The foods found in the average Canadian kitchen are not necessarily ideal. Perhaps out of habit, we stock our cupboards, fridges and freezers with items that are sometimes low in nutrients and high in harmful ingredients and empty calories.
If this sounds like your kitchen, it may be time for a kitchen makeover. Just as a wardrobe makeover can do wonders for how you feel about yourself (psychologically), saying goodbye to junky staples and hello to more nourishing ones can do wonders for how your Healthy Body looks and feels (for real).
We asked dietitian Natalie Walsh to list several staples in the average kitchen and suggest healthier alternatives. Here’s what she recommends:
- Goodbye white rice and pasta. Hello wild or brown rice, and whole-wheat pasta, for extra fibre.
- Goodbye chips and candy. Hello dried fruit, which contains vitamin C and fibre.
- Goodbye crackers and pretzels. Hello nuts and popcorn. Popcorn is a good source of fibre, and nuts contain healthy fats.
- Goodbye sugary cereal. Hello whole grain cereal and dry oatmeal, which have more fibre and are much more satisfying than the sweet stuff.
- Goodbye canned soups. Hello alternative versions that contain less fat and less sodium. Reduced-sodium broth is a great way to season veggies and chicken.
- Goodbye white flour. Hello whole wheat flour, the smarter option for baking your own healthy bread, muffins and more.
- Hello canned black beans, kidney beans and chickpeas. These make inexpensive, high-fibre additions to soups and are packed with antioxidants.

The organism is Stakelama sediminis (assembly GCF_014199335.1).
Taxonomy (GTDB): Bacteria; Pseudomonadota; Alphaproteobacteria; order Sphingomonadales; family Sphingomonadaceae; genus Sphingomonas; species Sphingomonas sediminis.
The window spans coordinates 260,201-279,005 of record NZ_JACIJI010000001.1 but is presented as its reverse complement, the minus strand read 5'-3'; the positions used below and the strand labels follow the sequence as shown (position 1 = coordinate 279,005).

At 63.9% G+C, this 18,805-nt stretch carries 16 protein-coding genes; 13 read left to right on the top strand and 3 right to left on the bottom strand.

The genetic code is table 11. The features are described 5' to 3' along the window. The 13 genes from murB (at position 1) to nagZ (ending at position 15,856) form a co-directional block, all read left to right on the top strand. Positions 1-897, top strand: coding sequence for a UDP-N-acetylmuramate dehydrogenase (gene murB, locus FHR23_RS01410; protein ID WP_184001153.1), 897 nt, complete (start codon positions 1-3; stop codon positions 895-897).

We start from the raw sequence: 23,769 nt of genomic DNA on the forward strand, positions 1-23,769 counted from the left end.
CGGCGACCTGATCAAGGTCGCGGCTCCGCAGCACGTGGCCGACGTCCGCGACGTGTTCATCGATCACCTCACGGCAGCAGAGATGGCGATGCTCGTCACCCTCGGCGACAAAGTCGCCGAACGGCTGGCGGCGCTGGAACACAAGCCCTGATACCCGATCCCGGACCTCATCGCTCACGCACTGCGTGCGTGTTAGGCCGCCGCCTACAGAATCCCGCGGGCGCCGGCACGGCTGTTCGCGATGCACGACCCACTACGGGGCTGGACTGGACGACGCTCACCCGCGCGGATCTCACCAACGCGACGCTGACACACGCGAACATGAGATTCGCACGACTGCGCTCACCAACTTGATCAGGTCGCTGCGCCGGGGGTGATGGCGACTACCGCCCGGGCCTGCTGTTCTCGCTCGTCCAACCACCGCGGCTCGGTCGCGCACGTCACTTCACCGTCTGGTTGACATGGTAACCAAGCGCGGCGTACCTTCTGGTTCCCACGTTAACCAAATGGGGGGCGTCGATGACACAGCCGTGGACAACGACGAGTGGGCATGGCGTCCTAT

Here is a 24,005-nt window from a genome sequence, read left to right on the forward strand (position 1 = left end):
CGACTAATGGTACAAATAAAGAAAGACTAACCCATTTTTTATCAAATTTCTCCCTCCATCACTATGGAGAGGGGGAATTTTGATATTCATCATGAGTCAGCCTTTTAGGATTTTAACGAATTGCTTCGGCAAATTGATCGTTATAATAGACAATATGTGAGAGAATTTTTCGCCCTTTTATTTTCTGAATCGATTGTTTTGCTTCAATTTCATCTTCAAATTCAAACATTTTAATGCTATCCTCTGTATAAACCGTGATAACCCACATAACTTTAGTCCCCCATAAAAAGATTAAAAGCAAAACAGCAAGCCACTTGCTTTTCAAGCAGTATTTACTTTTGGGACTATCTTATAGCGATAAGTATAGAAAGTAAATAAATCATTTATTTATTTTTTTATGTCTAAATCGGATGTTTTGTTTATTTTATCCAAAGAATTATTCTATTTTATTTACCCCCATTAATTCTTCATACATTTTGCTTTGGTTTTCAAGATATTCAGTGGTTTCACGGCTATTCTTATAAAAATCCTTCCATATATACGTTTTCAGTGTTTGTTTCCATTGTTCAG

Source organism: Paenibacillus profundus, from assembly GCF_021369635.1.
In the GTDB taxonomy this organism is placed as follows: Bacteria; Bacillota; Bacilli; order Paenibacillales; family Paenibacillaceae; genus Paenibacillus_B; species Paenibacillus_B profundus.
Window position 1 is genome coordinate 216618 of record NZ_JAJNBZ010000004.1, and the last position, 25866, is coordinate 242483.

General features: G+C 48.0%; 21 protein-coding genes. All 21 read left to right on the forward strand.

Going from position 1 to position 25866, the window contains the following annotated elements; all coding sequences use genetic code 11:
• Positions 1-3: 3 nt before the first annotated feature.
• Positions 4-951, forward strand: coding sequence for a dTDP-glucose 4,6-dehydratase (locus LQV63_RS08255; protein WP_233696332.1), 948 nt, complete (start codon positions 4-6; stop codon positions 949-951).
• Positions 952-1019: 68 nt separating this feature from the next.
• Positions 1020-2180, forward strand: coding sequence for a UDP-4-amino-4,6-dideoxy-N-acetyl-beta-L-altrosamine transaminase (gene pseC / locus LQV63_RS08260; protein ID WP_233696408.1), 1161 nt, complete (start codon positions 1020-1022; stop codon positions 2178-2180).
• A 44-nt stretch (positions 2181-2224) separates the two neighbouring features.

STORAGE TIP: “Use foil, plastic wrap and zip-up bags to store items in the fridge and freezer, and label them,” Walsh says. “To reduce clutter in cupboards, organize food such as pasta, rice, etc. in glass jars. It looks good and saves time when you can see through the container.”
- Goodbye candy and other snack foods that contain nothing beneficial to the Healthy Body. Hello fresh fruits & veggies, conveniently washed and cut-up in sticks or bite-sized morsels (you’re more likely to eat these vitamin-packed snacks if they’re visible and ready to go).
- Goodbye salty mixtures of seasonings filled with hard-to-pronounce additives. Hello dried herbs and spices, the best way to season food without adding calories, salt or fat.
- Hello olive oil and canola oil cooking spray. These healthy fats should be a staple in cooking and salads.
- Goodbye white bread. Hello whole wheat, rye and pumpernickel, which are more satisfying, have a more interesting texture and are rich in dietary fibre.
- Goodbye full-fat dairy products (milk, yogurt and cheese). Hello to the low-fat versions of these same delicious and essential foods.
FOOD SAFETY TIPS FOR THE FRIDGE:
- Store your raw meat, chicken or fish on the bottom shelf in a sealed container, NOT on a higher shelf where its juices could drip onto other foods and cause food poisoning.
- Make sure the fridge thermometer is working properly. It should be set between 0 and 5 degrees Celsius to avoid the growth of food poisoning bacteria.
- Get rid of expired food. Keep only food that’s within its expiry date, which is safer to eat and a whole lot tastier.
- Hello frozen fruits and vegetables. These keep longer than fresh and are time-saving additions to stir-frys, soups and smoothies.
- Goodbye store-bought frozen dinners. Hello frozen leftover chicken and lean meats, which contain less sodium but are just as time-saving.
- Goodbye full-fat ice cream. Hello portion-controlled ice cream sandwiches, frozen yogurt or low-fat ice cream. Low-fat ice cream contains less sugar and fat, and portion controlled servings discourage the temptation to dig into a large container with a spoon and overeat.